Sunday, October 22, 2006

Lessons in Wrapping

A week or two ago, Miss Lena had a swollen spot above her right rear fetlock. Katie D. came to my rescue and we went out to the barn to wrap it up to see if that helped.

Wrapping - not rapping - can be used to reduce swelling and support an injured leg. You have to be really careful when you wrap to maintain even pressure with each layer and to never pull across the back of the leg. You can wrap too tight, which - as anyone who has had a too-tight Ace bandage knows - is not good for the limb. Wrapping too loosely, of course, doesn't help much.

It was probably a bone bruise or something that stemmed from Lena thwacking her leg into the fence, but there was some fluid in there. I also thought it felt a little hot, but since I'm prone to worry, I may be overly paranoid.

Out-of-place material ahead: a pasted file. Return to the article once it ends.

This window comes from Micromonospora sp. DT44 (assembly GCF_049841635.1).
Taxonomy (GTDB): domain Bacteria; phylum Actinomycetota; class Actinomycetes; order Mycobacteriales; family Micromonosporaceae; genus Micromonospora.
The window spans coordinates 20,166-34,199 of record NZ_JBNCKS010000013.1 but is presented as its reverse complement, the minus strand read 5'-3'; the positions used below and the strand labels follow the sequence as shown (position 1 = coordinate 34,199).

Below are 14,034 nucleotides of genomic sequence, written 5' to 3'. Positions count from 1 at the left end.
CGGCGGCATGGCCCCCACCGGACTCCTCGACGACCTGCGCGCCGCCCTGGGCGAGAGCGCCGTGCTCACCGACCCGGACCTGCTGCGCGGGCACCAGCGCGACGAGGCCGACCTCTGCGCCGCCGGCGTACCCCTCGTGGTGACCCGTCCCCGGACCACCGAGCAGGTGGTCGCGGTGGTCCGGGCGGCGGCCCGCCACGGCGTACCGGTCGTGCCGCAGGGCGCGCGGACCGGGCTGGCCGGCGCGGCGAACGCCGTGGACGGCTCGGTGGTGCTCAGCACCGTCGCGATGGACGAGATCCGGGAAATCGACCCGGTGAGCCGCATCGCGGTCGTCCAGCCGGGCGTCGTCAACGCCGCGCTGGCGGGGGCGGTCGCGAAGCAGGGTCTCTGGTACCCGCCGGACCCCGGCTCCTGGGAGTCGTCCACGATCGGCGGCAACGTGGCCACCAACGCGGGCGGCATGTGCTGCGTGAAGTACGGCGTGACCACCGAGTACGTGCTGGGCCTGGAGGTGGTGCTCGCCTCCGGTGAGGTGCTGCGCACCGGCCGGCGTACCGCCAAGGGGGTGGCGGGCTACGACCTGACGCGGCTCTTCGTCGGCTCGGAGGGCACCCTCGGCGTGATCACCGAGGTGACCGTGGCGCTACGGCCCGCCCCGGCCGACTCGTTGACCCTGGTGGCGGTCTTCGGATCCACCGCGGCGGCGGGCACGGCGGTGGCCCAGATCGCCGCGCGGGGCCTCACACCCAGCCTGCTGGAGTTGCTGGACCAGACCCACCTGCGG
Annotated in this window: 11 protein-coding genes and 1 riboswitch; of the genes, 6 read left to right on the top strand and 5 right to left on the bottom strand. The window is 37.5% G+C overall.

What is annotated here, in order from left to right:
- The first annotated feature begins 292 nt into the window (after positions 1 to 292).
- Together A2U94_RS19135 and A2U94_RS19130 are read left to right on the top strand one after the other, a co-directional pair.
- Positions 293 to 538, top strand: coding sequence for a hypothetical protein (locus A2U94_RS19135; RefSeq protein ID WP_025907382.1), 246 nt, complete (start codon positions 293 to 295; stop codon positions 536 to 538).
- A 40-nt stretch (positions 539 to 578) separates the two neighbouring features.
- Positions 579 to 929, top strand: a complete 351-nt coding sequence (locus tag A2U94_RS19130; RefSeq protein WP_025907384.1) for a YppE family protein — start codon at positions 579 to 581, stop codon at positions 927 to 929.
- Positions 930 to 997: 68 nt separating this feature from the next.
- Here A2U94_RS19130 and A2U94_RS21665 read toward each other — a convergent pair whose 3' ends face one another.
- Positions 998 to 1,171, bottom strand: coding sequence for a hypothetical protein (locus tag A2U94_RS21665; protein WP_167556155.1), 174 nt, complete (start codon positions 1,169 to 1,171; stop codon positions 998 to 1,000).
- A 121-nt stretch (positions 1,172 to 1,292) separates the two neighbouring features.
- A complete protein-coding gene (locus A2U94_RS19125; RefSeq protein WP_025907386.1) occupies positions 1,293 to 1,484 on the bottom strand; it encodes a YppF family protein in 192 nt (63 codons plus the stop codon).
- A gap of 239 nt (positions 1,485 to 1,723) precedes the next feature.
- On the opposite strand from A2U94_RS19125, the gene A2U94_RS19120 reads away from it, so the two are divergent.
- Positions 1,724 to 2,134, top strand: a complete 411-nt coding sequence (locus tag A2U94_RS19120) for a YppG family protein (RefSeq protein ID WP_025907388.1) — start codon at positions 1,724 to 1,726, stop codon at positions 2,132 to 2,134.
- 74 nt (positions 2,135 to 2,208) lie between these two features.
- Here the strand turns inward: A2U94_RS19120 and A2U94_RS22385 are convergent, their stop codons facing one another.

Lena was mostly patient with the wrapping process. Mostly. And as we walked back to her pen with what looked like pillows around both back legs, Katie said, "She's being really good about being wrapped." Then I shut the gate and we started to walk away.

There was a commotion and I turned back to see Lena - all four feet in the air - trying to get away from her hind legs. Well, okay, trying to get away from the wraps. After Katie and I stopped laughing at her and turned to leave again, Lena peered at me through the bars of her pen, ears flat away from her head, as if to say, "You're not really going to leave me here like this, are you?"

Steve said when he got there later in the afternoon she was standing still, back feet cocked way out away from each other, looking exceptionally grumpy.

He walked her and put cold water on it, rode her a little, and by the time I got there the swelling was significantly reduced.

There are a lot of ways to deal with injuries like this, and wrapping is one that never hurts if it's done right. Cool water or ice and walking are also good. In fact, horse injuries are a lot like human ones - only on a bigger, sometimes less-cooperative scale.

Tuesday, October 17, 2006